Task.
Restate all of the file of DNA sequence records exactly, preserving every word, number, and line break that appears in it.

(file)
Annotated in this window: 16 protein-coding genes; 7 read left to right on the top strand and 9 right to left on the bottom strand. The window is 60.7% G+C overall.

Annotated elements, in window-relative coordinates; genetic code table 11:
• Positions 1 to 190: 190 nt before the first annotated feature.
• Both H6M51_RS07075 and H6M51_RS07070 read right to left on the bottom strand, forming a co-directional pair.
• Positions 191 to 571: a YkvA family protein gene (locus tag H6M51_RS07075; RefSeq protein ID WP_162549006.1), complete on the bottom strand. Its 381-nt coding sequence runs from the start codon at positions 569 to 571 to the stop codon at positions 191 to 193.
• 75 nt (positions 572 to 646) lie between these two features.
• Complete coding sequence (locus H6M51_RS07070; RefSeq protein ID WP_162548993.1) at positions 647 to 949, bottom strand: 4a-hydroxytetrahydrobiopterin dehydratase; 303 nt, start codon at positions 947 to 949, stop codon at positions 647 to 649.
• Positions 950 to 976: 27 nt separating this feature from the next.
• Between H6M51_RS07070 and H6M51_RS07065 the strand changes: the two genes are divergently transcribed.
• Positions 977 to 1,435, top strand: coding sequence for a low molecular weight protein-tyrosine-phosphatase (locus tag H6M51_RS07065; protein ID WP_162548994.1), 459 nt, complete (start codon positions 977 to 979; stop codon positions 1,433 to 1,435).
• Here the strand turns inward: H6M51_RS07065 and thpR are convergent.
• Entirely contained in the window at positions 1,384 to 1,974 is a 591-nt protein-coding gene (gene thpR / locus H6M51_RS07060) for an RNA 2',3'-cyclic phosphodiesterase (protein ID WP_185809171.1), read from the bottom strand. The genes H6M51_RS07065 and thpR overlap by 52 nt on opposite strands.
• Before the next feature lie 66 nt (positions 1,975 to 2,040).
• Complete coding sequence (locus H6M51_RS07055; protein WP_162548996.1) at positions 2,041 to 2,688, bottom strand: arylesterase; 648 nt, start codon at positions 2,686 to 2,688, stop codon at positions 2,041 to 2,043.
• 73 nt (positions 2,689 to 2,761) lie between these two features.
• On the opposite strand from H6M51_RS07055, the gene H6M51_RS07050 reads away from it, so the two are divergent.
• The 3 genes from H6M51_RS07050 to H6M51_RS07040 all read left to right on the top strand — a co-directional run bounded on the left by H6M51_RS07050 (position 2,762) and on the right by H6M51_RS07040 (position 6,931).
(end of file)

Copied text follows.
Annotated in this window: 16 protein-coding genes; 7 read left to right on the top strand and 9 right to left on the bottom strand. The window is 60.7% G+C overall.

Annotated elements, in window-relative coordinates; genetic code table 11:
• Positions 1 to 190: 190 nt before the first annotated feature.
• Both H6M51_RS07075 and H6M51_RS07070 read right to left on the bottom strand, forming a co-directional pair.
• Positions 191 to 571: a YkvA family protein gene (locus tag H6M51_RS07075; RefSeq protein ID WP_162549006.1), complete on the bottom strand. Its 381-nt coding sequence runs from the start codon at positions 569 to 571 to the stop codon at positions 191 to 193.
• 75 nt (positions 572 to 646) lie between these two features.
• Complete coding sequence (locus H6M51_RS07070; RefSeq protein ID WP_162548993.1) at positions 647 to 949, bottom strand: 4a-hydroxytetrahydrobiopterin dehydratase; 303 nt, start codon at positions 947 to 949, stop codon at positions 647 to 649.
• Positions 950 to 976: 27 nt separating this feature from the next.
• Between H6M51_RS07070 and H6M51_RS07065 the strand changes: the two genes are divergently transcribed.
• Positions 977 to 1,435, top strand: coding sequence for a low molecular weight protein-tyrosine-phosphatase (locus tag H6M51_RS07065; protein ID WP_162548994.1), 459 nt, complete (start codon positions 977 to 979; stop codon positions 1,433 to 1,435).
• Here the strand turns inward: H6M51_RS07065 and thpR are convergent.
• Entirely contained in the window at positions 1,384 to 1,974 is a 591-nt protein-coding gene (gene thpR / locus H6M51_RS07060) for an RNA 2',3'-cyclic phosphodiesterase (protein ID WP_185809171.1), read from the bottom strand. The genes H6M51_RS07065 and thpR overlap by 52 nt on opposite strands.
• Before the next feature lie 66 nt (positions 1,975 to 2,040).
• Complete coding sequence (locus H6M51_RS07055; protein WP_162548996.1) at positions 2,041 to 2,688, bottom strand: arylesterase; 648 nt, start codon at positions 2,686 to 2,688, stop codon at positions 2,041 to 2,043.
• 73 nt (positions 2,689 to 2,761) lie between these two features.
• On the opposite strand from H6M51_RS07055, the gene H6M51_RS07050 reads away from it, so the two are divergent.
• The 3 genes from H6M51_RS07050 to H6M51_RS07040 all read left to right on the top strand — a co-directional run bounded on the left by H6M51_RS07050 (position 2,762) and on the right by H6M51_RS07040 (position 6,931).